Some of us on the boat were from Kyoto, and were delicate and fair, and had lived our entire lives in darkened rooms at the back of the house. Some of us were from Nara, and prayed to our ancestors three times a day, and swore we could still hear the temple bells ringing. Some of us were farmers' daughters from Yamaguchi with thick wrists and broad shoulders who had never gone to bed after nine. Some of us were from a small mountain hamlet in Yamanashi and had only recently seen our first train. Some of us were from Tokyo, and had seen everything, and spoke beautiful Japanese, and did not mix much with any of the others. Many more of us were from Kagoshima and spoke in a thick southern dialect that those of us from Tokyo pretended we could not understand. Some of us were from Hokkaido, where it was snowy and cold, and would dream of that white landscape for years. Some of us were from Hiroshima, which would later explode, and were lucky to be on the boat at all though of course we did not then know it. The youngest of us was twelve, and from the eastern shore of Lake Biwa, and had not yet begun to bleed. My parents married me off for the betrothal money. The oldest of us was thirty-seven, and from Niigata, and had spent her entire life taking care of her invalid father, whose recent death made her both happy and sad. I knew I could only marry if he died. One of us was from Kumamoto, where there were no more eligible men-all of the eligible men had left the year before to find work in Manchuria-and felt fortunate to have found any kind of husband at all. I took one look at his photograph and told the matchmaker, "He'll do." One of us was from a silk-weaving village in Fukushima, and had lost her first husband to the flu, and her second to a younger and prettier woman who lived on the other side of the hill, and now she was sailing to America to marry her third. He's healthy, he doesn't drink, he doesn't gamble, that's all I needed to know. One of us was a former dancing girl from Nagoya who dressed beautifully, and had translucent white skin, and knew everything there was to know about men, and it was to her we turned every night with our questions. How long will it last? With the lamp lit or in the dark? Legs up or down? Eyes open or closed? What if I can't breathe? What if I get thirsty? What if he is too heavy? What if he is too big? What if he does not want me at all? "Men are really quite simple," she told us. And then she began to explain.

On the boat we sometimes lay awake for hours in the swaying damp darkness of the hold, filled with longing and dread, and wondered how we would last another three weeks.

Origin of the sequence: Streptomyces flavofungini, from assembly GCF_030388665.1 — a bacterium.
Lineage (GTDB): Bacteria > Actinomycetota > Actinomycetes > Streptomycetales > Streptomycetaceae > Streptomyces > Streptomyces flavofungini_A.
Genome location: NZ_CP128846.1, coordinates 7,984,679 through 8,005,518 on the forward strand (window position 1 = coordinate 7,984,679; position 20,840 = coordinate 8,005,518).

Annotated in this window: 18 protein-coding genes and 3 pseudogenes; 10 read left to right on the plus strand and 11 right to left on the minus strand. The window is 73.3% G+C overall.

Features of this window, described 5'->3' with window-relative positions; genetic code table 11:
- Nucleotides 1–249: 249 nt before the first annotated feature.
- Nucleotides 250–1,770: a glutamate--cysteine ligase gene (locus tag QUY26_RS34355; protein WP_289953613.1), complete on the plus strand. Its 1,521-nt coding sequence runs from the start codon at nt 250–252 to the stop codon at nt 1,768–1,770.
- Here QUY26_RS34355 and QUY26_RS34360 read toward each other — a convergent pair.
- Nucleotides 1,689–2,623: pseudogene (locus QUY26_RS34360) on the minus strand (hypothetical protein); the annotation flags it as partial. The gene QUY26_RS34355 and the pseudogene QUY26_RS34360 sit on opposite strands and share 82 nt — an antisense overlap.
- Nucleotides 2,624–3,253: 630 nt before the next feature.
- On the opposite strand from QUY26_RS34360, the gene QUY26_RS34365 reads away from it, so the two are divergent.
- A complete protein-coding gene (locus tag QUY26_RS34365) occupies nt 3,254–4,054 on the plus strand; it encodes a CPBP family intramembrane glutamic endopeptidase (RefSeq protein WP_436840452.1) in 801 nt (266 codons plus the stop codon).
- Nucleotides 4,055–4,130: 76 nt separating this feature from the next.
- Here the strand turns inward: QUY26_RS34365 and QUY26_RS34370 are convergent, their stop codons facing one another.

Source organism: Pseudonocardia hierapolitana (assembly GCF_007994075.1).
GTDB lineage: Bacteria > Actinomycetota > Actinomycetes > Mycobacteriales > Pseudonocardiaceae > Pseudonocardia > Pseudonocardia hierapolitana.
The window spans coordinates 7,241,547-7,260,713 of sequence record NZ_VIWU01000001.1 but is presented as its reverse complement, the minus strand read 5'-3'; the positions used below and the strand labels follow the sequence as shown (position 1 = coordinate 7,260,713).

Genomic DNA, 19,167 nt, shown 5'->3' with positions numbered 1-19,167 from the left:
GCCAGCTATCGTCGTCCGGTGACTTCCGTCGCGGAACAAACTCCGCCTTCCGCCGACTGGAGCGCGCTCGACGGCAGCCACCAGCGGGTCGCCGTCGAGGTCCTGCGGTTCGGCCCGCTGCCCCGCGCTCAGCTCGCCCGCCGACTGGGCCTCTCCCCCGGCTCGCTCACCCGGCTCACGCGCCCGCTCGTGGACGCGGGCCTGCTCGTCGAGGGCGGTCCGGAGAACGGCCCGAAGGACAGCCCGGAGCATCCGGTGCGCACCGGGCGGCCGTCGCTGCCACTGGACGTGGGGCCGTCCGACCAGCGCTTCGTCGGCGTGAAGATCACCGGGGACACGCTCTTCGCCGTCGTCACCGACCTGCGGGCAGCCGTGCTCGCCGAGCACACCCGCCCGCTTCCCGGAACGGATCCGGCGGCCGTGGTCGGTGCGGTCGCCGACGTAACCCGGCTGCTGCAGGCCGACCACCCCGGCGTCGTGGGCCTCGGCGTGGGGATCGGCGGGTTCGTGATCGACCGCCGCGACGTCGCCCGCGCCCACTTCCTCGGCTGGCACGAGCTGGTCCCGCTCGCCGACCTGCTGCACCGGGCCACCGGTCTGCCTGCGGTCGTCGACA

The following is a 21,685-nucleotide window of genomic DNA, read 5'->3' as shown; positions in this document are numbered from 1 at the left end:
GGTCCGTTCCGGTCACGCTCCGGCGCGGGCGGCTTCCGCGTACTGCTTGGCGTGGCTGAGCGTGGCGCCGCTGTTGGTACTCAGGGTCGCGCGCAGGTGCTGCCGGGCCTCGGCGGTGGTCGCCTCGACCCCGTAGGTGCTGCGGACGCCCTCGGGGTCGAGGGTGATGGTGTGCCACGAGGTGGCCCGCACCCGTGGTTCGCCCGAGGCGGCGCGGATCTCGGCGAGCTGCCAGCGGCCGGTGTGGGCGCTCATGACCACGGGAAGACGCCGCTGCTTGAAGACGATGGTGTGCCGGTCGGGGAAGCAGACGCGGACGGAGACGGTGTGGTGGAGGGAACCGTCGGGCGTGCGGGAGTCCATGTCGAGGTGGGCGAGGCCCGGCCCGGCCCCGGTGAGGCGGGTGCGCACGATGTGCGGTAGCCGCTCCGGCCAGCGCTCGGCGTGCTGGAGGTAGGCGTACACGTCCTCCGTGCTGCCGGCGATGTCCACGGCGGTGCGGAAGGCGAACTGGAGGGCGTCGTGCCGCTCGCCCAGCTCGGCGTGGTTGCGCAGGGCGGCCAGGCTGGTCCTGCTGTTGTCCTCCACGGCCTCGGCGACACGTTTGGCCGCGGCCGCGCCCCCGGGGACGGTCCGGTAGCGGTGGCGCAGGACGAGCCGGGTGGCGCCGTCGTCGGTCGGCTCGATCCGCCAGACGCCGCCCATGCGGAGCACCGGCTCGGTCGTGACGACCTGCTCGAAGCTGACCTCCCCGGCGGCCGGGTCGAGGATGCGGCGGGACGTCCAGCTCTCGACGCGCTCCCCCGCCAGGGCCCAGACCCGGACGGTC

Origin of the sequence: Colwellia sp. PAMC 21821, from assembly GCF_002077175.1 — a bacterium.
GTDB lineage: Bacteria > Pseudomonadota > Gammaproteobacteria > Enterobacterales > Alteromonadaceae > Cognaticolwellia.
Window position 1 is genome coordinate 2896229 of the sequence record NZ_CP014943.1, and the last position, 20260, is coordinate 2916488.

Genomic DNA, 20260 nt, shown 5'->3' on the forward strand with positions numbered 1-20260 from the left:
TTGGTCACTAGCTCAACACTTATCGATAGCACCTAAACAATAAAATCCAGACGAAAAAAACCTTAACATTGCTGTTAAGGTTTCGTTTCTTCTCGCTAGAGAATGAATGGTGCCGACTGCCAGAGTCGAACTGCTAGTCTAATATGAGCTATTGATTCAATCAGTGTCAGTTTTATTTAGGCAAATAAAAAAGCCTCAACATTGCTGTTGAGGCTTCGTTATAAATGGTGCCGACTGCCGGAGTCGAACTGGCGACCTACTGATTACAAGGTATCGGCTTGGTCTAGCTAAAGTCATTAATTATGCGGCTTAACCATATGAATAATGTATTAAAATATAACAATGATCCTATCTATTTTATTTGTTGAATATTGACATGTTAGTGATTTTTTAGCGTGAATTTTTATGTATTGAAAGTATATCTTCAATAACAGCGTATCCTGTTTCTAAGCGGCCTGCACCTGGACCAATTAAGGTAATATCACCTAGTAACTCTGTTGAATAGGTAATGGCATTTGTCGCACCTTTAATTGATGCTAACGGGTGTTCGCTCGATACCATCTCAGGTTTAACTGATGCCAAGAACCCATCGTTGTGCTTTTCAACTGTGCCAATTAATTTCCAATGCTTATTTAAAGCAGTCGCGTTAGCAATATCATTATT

On the boat we carried with us in our trunks all the things we would need for our new lives: white silk kimonos for our wedding night, colorful cotton kimonos for everyday wear, plain cotton kimonos for when we grew old, calligraphy brushes, thick black sticks of ink, thin sheets of rice paper on which to write long letters home, tiny brass Buddhas, ivory statues of the fox god, dolls we had slept with since we were five, bags of brown sugar with which to buy favors, bright cloth quilts, paper fans, English phrase books, flowered silk sashes, smooth black stones from the river that ran behind our house, a lock of hair from a boy we had once touched, and loved, and promised to write, even though we knew we never would, silver mirrors given to us by our mothers, whose last words still rang in our ears. You will see: women are weak, but mothers are strong.

On the boat we complained about everything. Bedbugs. Lice. Insomnia. The constant dull throb of the engine, which worked its way even into our dreams. We complained about the stench from the latrines-huge, gaping holes that opened out onto the sea-and our own slowly ripening odor, which seemed to grow more pungent by the day. We complained about Kazuko's aloofness, Chiyo's throat clearing, Fusayo's incessant humming of the "Teapicker's Song," which was driving us all slowly crazy. We complained about our disappearing hairpins-who among us was the thief?-and how the girls from first class had never once said hello from beneath their violet silk parasols in all the times they had walked past us up above on the deck. Just who do they think they are? We complained about the heat. The cold. The scratchy wool blankets. We complained about our own complaining. Deep down, though, most of us were really very happy, for soon we would be in America with our new husbands, who had written to us many times over the months. I have bought a beautiful house. You can plant tulips in the garden. Daffodils. Whatever you like. I own a farm. I operate a hotel. I am the president of a large bank. I left Japan several years ago to start my own business and can provide for you well. I am 179 centimeters tall and do not suffer from leprosy or lung disease and there is no history of madness in my family. I am a native of Okayama. Of Hyogo. Of Miyagi. Of Shizuoka. I grew up in the village next to yours and saw you once years ago at a fair. I will send you the money for your passage as soon as I can.